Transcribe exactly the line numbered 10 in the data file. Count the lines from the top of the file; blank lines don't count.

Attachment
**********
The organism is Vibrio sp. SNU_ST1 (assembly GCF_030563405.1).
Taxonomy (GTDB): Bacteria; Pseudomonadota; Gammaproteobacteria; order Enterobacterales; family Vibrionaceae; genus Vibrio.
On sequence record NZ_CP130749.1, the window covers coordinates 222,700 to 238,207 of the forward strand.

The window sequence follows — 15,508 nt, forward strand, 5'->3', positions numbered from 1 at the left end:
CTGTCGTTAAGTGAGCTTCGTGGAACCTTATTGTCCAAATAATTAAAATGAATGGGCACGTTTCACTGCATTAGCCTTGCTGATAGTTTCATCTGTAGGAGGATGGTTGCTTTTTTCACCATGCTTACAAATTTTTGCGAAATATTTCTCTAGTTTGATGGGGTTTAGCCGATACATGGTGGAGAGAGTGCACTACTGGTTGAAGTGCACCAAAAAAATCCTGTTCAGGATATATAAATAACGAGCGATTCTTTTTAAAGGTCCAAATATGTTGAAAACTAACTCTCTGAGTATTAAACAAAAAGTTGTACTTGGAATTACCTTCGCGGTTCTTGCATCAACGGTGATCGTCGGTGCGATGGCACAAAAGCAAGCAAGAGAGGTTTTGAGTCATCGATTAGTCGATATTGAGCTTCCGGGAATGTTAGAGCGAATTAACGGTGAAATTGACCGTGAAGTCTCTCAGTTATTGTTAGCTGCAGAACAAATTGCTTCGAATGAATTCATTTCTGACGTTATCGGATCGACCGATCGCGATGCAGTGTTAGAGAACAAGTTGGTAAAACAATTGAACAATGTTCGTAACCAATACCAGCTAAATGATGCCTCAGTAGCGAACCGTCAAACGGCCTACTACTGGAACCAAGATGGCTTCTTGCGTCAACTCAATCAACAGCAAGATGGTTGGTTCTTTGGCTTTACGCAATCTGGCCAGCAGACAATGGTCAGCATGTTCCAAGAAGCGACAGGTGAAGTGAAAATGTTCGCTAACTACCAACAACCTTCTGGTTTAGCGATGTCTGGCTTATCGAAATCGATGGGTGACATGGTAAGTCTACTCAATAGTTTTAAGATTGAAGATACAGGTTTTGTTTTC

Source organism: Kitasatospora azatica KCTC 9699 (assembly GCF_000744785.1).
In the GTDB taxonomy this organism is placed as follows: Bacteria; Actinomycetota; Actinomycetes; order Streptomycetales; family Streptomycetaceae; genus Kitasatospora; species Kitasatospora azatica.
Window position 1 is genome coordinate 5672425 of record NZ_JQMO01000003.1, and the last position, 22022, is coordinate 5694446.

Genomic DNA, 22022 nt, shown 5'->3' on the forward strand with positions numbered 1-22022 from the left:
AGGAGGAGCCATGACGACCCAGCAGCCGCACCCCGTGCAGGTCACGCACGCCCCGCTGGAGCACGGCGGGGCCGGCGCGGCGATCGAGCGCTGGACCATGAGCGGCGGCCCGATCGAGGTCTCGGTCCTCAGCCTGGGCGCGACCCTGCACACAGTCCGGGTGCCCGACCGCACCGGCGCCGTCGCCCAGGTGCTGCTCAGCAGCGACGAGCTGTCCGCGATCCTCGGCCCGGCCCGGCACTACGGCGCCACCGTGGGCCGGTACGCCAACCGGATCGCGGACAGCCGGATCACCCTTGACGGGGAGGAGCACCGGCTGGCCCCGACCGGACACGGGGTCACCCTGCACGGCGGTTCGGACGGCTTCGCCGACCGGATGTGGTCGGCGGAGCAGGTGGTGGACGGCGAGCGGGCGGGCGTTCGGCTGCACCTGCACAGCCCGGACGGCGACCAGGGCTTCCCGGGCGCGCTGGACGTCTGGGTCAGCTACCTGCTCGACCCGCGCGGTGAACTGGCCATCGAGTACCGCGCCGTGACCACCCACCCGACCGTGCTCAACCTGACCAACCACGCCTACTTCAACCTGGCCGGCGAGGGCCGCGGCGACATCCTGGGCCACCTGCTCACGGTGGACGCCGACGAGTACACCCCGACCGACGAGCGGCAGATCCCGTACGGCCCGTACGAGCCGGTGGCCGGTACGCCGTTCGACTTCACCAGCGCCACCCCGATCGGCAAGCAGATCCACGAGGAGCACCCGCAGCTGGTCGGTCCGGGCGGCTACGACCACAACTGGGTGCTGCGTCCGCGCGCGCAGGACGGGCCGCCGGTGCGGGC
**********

AGGAGGAGCCATGACGACCCAGCAGCCGCACCCCGTGCAGGTCACGCACGCCCCGCTGGAGCACGGCGGGGCCGGCGCGGCGATCGAGCGCTGGACCATGAGCGGCGGCCCGATCGAGGTCTCGGTCCTCAGCCTGGGCGCGACCCTGCACACAGTCCGGGTGCCCGACCGCACCGGCGCCGTCGCCCAGGTGCTGCTCAGCAGCGACGAGCTGTCCGCGATCCTCGGCCCGGCCCGGCACTACGGCGCCACCGTGGGCCGGTACGCCAACCGGATCGCGGACAGCCGGATCACCCTTGACGGGGAGGAGCACCGGCTGGCCCCGACCGGACACGGGGTCACCCTGCACGGCGGTTCGGACGGCTTCGCCGACCGGATGTGGTCGGCGGAGCAGGTGGTGGACGGCGAGCGGGCGGGCGTTCGGCTGCACCTGCACAGCCCGGACGGCGACCAGGGCTTCCCGGGCGCGCTGGACGTCTGGGTCAGCTACCTGCTCGACCCGCGCGGTGAACTGGCCATCGAGTACCGCGCCGTGACCACCCACCCGACCGTGCTCAACCTGACCAACCACGCCTACTTCAACCTGGCCGGCGAGGGCCGCGGCGACATCCTGGGCCACCTGCTCACGGTGGACGCCGACGAGTACACCCCGACCGACGAGCGGCAGATCCCGTACGGCCCGTACGAGCCGGTGGCCGGTACGCCGTTCGACTTCACCAGCGCCACCCCGATCGGCAAGCAGATCCACGAGGAGCACCCGCAGCTGGTCGGTCCGGGCGGCTACGACCACAACTGGGTGCTGCGTCCGCGCGCGCAGGACGGGCCGCCGGTGCGGGC